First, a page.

Poultry litter and manures were collected from several collection systems and found to vary in the percent of total nitrogen as ammonia, one component believed to influence root-knot development. Organic soil amendments (poultry litter and three types of poultry manure) were evaluated for suppression of root-knot nematodes on field grown summer squash cv. Goldbar. Organic amendments or fertilizer were added to soil, incorporated with a power driven rotary hoe, and the rows covered with plastic mulch. Plots were irrigated as needed through trickle tubing. Fertilizer or manure provided comparable quantities of inorganic nitrogen when application of manure was based on 60% of organic nitrogen and 80% of ammonium nitrogen being available to the crop (1993, 1994, 1996). Root galling was lower (1993, P= 0.05) in plots receiving litter amendments when compared to inorganic fertilizer applications.

Poultry manure and litter amendments resulted in squash yields comparable to yields in plots treated with inorganic fertilizer. Nematode damage was light in 1994 and 1996 and may be due in part to the short growing season of squash (45 days to first harvest).

The effects of poultry litter and associated microorganisms on the cotton cultivar DPL50 in litter amended soils were investigated in the greenhouse and in field studies. Root -knot nematode numbers decreased in poultry litter amended treatments. Bacterial, fungi and free living nematodes were increased. Negative linear relationships were observed between nematode numbers and bacterial and fungal numbers. Poultry litter apparently stimulates microbial activity in the soil that is antagonistic to plant parasitic nematodes. Further studies found that poultry litter and manure application decreased root-knot numbers when nematodes were applied as infected root pieces but not as eggs, egg masses or juveniles.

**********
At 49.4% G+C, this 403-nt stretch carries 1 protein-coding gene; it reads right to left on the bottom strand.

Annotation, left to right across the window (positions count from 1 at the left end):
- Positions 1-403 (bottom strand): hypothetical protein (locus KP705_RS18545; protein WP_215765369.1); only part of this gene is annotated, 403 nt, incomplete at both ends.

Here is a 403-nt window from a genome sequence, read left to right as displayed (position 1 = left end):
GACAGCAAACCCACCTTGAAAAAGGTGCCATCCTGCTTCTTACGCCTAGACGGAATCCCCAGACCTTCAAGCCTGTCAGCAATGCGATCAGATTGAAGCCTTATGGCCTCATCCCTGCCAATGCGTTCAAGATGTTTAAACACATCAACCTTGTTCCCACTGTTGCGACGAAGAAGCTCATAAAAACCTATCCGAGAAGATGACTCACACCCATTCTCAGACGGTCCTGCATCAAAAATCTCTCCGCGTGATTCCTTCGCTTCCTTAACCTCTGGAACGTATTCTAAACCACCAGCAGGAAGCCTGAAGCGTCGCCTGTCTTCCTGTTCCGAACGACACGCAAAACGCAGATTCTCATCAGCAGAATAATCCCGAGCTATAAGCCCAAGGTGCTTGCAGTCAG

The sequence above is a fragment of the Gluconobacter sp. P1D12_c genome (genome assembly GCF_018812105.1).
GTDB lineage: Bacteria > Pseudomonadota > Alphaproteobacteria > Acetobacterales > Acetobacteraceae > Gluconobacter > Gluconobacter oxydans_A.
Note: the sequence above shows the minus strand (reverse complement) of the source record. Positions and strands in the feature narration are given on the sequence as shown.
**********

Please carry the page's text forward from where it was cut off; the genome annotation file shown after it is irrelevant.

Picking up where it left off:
Ammonia (NH3) released from litter and manure is another factor that may be detrimental to root-knot nematodes. Over a 14 day period 32.9%, 40.3%, 62.6%, and 50.1% of the total N was volatilized as NH3 from litter, high-rise, belt and chain manures, respectively. The NH3 generated remains as NH3 as long as soil pH remains high.

Application of poultry manure and litter significantly increase soil pH shortly after application. Soil pH rose from 5.63 to 8.29 units within 48 hours when manures were added to soil at a rate of 360 kg of N/ha. This soil pH is sufficient to maintain the N in the NH3 form.

The ability of poultry litter or manures to reduce root-knot disease will enhance the value of these agricultural wastes increasing there acceptance into integrated production systems. The successful adaptation of manure or poultry litter, as a nematode suppressants, depends on the economic benefits from the application of the manures balanced by the increased cost of transportation.

A comparison of fertility costs between farms spreading poultry litter at the rate of two tons per acre and farms using all commercial fertilizer indicates a slight cost advantage to spreading litter on corn and double-cropped soybeans/wheat. Individual producers with surplus on-farm labor could realize greater cost savings by spreading litter. Conversely, producers without the equipment to efficiently handle the litter could see higher labor costs that eliminate any cost savings from applying poultry litter to their crops.
December 1997